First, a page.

After about a year of joint marketing, EGEG Holdings, through SIRS, acquired the Mandarin software from Melchior Management Systems on July 1, 1995. Harry Chan, formerly President of Melchior, came on board as a Vice President for SIRS and continued oversight of the Mandarin software through a new division named SIRS Canada. The acquisition of Melchior by SIRS was positioned at the time as a natural transition for the company, given the success of the joint marketing agreement. This move greatly expanded the opportunities to market Mandarin in the U.S through SIRS’ existing marketing infrastructure.
As interest in DOS-based systems waned, the company began development of a next-generation system, called M3, launched in 1999.
Following the acquisition of Mandarin by SIRS, the company operated as a merged business, operating under the name SIRS Mandarin. Once acquired, the library automation division reported to Leo Lazo, the Senior Vice President for SIRS. At this point, much of the development of the Mandarin software was transferred to Boca Raton, Florida.
In August 2001 EGEG reorganized its businesses, separating the publishing and library automation operations, forming two business units called Sirs Publishing Inc. and Mandarin Library Automation, with Leo Lazo as President. While the two businesses continued to share some administrative and support resources, they began operating independently. This move paved the way for upcoming divergent business developments.
In November 2001 the company closed the offices in Montreal, the headquarters of Melchior prior to its acquisition. At this point Harry Chan exited the company and Leo Lazo stepped in as President of the newly-formed Mandarin Library Automation while continuing his role as Senior VP at SIRS.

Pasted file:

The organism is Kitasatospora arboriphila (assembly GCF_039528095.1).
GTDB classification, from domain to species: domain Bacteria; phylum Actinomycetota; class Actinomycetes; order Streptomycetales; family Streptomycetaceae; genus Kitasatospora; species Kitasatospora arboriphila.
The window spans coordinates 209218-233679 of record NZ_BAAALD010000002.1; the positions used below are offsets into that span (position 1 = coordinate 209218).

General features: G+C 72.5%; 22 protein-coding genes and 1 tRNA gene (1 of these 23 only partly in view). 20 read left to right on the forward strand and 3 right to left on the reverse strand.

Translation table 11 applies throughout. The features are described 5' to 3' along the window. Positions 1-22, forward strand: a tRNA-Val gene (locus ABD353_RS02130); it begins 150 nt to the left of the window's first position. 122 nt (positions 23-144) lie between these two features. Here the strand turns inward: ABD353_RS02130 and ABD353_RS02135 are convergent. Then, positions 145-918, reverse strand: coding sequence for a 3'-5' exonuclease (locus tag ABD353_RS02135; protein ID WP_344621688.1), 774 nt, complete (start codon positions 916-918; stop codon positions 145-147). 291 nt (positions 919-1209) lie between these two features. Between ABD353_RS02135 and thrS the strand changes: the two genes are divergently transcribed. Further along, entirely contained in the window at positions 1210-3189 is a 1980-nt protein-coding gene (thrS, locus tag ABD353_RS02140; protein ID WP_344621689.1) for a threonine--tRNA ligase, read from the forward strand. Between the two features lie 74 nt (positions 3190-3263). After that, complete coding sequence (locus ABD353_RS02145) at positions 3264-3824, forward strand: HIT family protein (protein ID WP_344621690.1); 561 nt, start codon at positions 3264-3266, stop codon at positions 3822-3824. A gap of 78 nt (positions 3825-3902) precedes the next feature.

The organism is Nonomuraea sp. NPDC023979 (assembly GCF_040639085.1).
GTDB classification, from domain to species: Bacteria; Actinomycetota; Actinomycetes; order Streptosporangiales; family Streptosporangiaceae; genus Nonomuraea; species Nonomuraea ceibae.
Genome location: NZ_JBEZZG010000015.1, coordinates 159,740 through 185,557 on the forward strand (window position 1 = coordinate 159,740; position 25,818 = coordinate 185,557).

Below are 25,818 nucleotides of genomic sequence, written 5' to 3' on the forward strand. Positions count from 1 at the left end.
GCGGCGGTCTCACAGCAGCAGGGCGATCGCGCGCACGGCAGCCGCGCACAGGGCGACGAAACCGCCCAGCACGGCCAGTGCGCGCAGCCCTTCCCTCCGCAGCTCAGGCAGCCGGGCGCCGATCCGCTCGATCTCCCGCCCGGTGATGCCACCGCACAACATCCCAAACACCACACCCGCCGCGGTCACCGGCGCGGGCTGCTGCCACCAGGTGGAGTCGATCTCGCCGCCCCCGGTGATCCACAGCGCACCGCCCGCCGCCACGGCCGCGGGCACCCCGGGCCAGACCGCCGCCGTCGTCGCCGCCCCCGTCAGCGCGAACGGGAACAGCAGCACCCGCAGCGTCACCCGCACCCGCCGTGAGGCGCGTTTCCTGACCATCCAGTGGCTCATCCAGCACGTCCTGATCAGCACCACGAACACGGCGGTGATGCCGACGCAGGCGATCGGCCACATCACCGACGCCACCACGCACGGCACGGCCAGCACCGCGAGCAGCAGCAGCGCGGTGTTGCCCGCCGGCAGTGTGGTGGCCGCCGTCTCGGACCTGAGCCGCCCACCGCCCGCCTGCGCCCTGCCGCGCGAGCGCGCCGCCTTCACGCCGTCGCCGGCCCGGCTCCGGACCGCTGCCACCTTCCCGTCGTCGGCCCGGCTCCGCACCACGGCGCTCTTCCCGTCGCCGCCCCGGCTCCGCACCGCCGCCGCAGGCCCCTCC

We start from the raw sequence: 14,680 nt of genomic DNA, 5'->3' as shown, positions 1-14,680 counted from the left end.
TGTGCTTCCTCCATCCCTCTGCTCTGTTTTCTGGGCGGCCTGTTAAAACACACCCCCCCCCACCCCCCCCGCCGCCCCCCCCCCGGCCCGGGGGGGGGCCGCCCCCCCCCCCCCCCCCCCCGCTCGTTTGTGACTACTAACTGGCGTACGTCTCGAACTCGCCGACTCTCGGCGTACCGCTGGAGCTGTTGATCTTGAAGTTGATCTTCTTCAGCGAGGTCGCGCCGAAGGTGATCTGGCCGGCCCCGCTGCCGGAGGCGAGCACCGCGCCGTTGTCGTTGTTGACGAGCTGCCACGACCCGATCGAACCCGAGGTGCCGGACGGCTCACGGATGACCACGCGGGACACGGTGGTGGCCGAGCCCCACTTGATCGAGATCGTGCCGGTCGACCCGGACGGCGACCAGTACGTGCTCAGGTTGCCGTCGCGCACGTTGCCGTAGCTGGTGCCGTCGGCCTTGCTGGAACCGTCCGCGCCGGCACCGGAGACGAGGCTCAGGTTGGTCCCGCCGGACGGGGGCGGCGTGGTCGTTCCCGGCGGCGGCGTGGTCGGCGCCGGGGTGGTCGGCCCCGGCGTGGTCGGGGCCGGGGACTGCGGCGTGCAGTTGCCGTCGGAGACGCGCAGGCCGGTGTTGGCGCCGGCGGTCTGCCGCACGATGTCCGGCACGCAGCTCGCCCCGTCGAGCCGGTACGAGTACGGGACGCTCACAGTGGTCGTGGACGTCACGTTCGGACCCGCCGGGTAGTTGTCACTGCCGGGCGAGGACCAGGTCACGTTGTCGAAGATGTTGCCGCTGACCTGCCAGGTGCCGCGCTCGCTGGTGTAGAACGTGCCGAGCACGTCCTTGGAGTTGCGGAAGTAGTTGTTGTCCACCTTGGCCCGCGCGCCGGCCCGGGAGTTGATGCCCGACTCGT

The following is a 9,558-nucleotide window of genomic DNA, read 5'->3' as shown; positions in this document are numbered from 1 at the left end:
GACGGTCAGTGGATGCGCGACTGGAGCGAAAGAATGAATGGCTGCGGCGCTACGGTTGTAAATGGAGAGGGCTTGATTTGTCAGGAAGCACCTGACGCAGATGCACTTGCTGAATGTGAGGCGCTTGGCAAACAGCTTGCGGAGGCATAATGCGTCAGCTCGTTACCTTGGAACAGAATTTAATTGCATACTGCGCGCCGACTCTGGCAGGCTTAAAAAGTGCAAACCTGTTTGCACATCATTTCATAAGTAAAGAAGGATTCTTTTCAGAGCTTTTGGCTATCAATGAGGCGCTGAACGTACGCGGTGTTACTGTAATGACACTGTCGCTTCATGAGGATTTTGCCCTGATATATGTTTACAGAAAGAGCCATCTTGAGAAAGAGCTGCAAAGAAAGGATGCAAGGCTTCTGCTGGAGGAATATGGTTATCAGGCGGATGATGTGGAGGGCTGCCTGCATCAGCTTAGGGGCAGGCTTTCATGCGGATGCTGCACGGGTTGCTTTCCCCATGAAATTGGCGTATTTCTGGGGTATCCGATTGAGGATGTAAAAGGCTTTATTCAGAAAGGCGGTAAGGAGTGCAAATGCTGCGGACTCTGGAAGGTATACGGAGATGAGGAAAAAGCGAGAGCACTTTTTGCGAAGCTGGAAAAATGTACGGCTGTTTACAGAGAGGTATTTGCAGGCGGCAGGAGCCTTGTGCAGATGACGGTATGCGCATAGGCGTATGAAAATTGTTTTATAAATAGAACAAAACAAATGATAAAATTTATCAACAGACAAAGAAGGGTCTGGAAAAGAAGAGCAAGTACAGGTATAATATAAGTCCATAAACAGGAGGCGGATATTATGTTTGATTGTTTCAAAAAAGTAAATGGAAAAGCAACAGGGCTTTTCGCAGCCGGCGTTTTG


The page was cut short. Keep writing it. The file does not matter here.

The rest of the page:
Chan continues to be involved in the library automation arena as owner of Media Flex, Inc., which offers a number of products (furniture, supplies, labels, security strips, etc.) and services for libraries, including hosting and support for the open source OPALS-NA library automation system for schools, small businesses, and churches.
In a transaction that closed on July 21, 2003, EGEG sold SIRS Publishing, Inc. to ProQuest Information and Learning. The SIRS databases were a natural complement to the other information products offered by ProQuest and strengthened their presence in the K-12 school arena.
Following the sale of SIRS to ProQuest, Mandarin Library Automation continued under the ownership of EGEG Holdings. This latest move to sell half of its interest in Mandarin Library Automation to this management group represents another step in the scaling down in its investments. Yet, the influence of EGEG Holdings remains strong since it still owns half of the company. Elliot Goldstein will continue to serve as the Chairman of the Board of Directors of Mandarin Library Automation, Inc. In the current business cycle in the library automation industry we see increasing investments by private equity and consolidations through mergers and acquisition. This management buyout bucks that trend. A transition toward ownership by the executives who run the company seems to be a move that will allow Mandarin Library Automation to continue to prosper in its niche of the industry rather than become the latest victim on the mergers and acquisitions front.